creeper


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creep·er

(krē′pər)
n.
1. One that moves or progresses by creeping.
2. Botany A plant that spreads by means of stems that creep.
3. See cradle.
4. A grappling device for dragging bodies of water, such as lakes or rivers.
5. A one-piece fitted garment for an infant.
6. creepers A metal frame with a spike or spikes, attached to a shoe or boot to prevent slipping, especially on ice.
7. Slang A person who is a creep, especially one who is considered to be unsettling.
American Heritage® Dictionary of the English Language, Fifth Edition. Copyright © 2016 by Houghton Mifflin Harcourt Publishing Company. Published by Houghton Mifflin Harcourt Publishing Company. All rights reserved.

creeper

(ˈkriːpə)
n
1. a person or animal that creeps
2. (Botany) a plant, such as the ivy or periwinkle, that grows by creeping
3. (Animals) Also called: tree creeper US and Canadian any small songbird of the family Certhiidae of the N hemisphere, having a brown-and-white plumage and slender downward-curving bill. They creep up trees to feed on insects
4. (Mechanical Engineering) a hooked instrument for dragging deep water
5. (Automotive Engineering) Also called: cradle a flat board or framework mounted on casters, used to lie on when working under cars
6. (Cricket) cricket Also called: daisy cutter a bowled ball that keeps low or travels along the ground
7. (Furniture) either of a pair of low iron supports for logs in a hearth
8. (Clothing & Fashion) informal a shoe with a soft sole
Collins English Dictionary – Complete and Unabridged, 12th Edition 2014 © HarperCollins Publishers 1991, 1994, 1998, 2000, 2003, 2006, 2007, 2009, 2011, 2014

creep•er

(ˈkri pər)

n.
1. a person or thing that creeps.
2. a plant that grows upon or just beneath the surface of the ground, sending out rootlets from the stem, as ivy.
3. a spiked iron plate worn on the shoe to prevent slipping on ice, rock, etc.
4. any of various songbirds that ascend the trunks and larger limbs of trees.
5. a grappling device for dragging a body of water.
[before 1000]
Random House Kernerman Webster's College Dictionary, © 2010 K Dictionaries Ltd. Copyright 2005, 1997, 1991 by Random House, Inc. All rights reserved.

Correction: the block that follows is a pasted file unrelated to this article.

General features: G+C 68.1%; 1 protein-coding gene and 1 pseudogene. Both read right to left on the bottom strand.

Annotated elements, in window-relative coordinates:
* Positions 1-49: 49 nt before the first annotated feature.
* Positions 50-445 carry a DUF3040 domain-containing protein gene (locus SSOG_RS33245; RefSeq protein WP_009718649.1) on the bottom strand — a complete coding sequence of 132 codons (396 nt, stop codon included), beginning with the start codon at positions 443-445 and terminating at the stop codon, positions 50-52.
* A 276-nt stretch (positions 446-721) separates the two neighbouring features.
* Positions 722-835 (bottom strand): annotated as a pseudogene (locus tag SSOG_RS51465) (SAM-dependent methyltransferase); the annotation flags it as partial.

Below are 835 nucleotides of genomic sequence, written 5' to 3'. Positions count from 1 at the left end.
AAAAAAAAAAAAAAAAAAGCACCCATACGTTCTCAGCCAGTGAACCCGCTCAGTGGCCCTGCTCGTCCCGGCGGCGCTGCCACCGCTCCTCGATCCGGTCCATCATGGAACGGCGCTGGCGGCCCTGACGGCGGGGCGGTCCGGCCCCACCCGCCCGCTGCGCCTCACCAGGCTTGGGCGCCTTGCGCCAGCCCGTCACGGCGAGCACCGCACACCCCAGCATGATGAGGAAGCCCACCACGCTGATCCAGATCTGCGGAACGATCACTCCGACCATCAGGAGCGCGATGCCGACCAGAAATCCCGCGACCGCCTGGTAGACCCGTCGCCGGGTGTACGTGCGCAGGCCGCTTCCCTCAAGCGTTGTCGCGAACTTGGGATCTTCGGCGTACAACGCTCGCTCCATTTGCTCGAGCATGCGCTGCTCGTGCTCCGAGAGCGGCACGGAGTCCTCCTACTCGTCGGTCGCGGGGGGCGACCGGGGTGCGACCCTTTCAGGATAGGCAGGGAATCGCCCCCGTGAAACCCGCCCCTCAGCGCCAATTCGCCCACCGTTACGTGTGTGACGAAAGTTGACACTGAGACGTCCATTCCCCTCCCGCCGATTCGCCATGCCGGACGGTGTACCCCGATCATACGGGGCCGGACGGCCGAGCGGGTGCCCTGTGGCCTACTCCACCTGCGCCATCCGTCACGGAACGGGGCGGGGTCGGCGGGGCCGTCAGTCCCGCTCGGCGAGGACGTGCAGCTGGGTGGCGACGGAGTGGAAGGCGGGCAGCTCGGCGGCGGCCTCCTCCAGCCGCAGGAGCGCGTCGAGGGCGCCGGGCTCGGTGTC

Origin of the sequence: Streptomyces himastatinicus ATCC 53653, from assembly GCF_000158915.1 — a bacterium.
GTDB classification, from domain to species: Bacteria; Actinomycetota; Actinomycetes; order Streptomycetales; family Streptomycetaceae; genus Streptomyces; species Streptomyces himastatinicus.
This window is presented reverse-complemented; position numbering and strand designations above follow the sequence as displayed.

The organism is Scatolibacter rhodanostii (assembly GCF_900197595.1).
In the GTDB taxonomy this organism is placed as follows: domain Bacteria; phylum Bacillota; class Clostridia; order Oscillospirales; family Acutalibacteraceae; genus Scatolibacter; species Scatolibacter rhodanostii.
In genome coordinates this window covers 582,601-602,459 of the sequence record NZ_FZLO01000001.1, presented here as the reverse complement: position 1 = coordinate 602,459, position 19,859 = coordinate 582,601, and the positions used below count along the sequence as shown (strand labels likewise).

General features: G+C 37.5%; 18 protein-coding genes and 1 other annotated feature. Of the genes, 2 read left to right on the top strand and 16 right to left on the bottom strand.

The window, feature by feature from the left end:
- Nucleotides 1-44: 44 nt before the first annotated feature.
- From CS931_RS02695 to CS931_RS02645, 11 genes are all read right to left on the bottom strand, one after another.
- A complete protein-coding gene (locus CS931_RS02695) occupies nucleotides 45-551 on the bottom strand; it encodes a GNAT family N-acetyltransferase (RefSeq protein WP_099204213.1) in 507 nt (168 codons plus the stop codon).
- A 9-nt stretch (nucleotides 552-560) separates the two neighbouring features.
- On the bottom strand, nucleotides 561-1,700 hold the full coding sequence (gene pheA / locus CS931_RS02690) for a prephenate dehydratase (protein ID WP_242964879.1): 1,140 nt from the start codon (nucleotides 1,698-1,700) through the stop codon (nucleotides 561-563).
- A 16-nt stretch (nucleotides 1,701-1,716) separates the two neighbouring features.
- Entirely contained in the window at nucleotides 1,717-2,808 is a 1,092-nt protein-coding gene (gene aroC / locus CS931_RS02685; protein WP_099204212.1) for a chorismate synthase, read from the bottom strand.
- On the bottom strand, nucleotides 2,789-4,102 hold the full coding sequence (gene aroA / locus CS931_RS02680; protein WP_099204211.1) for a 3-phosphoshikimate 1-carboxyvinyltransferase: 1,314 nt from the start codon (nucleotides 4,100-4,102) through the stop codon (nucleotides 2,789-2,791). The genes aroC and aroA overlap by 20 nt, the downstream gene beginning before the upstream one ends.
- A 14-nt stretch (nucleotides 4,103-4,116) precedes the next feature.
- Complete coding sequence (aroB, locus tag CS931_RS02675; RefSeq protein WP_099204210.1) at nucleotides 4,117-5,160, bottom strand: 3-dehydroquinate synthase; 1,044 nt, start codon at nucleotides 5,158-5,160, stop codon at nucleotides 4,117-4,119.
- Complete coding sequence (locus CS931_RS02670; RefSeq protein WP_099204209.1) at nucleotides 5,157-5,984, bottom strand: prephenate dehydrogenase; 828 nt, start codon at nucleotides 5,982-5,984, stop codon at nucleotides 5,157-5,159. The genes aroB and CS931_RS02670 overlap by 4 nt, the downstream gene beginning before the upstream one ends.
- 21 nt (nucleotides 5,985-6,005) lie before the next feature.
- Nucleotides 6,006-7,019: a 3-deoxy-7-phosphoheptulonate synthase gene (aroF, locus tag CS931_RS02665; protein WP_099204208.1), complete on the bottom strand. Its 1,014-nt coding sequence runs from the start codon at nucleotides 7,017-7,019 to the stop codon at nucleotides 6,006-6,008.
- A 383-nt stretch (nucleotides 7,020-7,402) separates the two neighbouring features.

ThesaurusAntonymsRelated WordsSynonymsLegend:
Noun1.creeper - any plant (as ivy or periwinkle) that grows by creepingcreeper - any plant (as ivy or periwinkle) that grows by creeping
tracheophyte, vascular plant - green plant having a vascular system: ferns, gymnosperms, angiosperms
2.creeper - a person who crawls or creeps along the ground
individual, mortal, person, somebody, someone, soul - a human being; "there was too much for one person to do"
3.creeper - any of various small insectivorous birds of the northern hemisphere that climb up a tree trunk supporting themselves on stiff tail feathers and their feetcreeper - any of various small insectivorous birds of the northern hemisphere that climb up a tree trunk supporting themselves on stiff tail feathers and their feet
oscine, oscine bird - passerine bird having specialized vocal apparatus
American creeper, brown creeper, Certhia americana - a common creeper in North America with a down-curved bill
Certhia familiaris, European creeper - common European brown-and-buff tree creeper with down-curved bill
Tichodroma muriaria, tichodrome, wall creeper - crimson-and-grey songbird that inhabits town walls and mountain cliffs of southern Eurasia and northern Africa
Based on WordNet 3.0, Farlex clipart collection. © 2003-2012 Princeton University, Farlex Inc.

creeper

noun climbing plant, runner, vine (chiefly U.S.), climber, rambler, trailing plant flaming curtains of Virginia creeper
Collins Thesaurus of the English Language – Complete and Unabridged 2nd Edition. 2002 © HarperCollins Publishers 1995, 2002
Translations
نَبات مُتَسَلِّـق
popínavá rostlina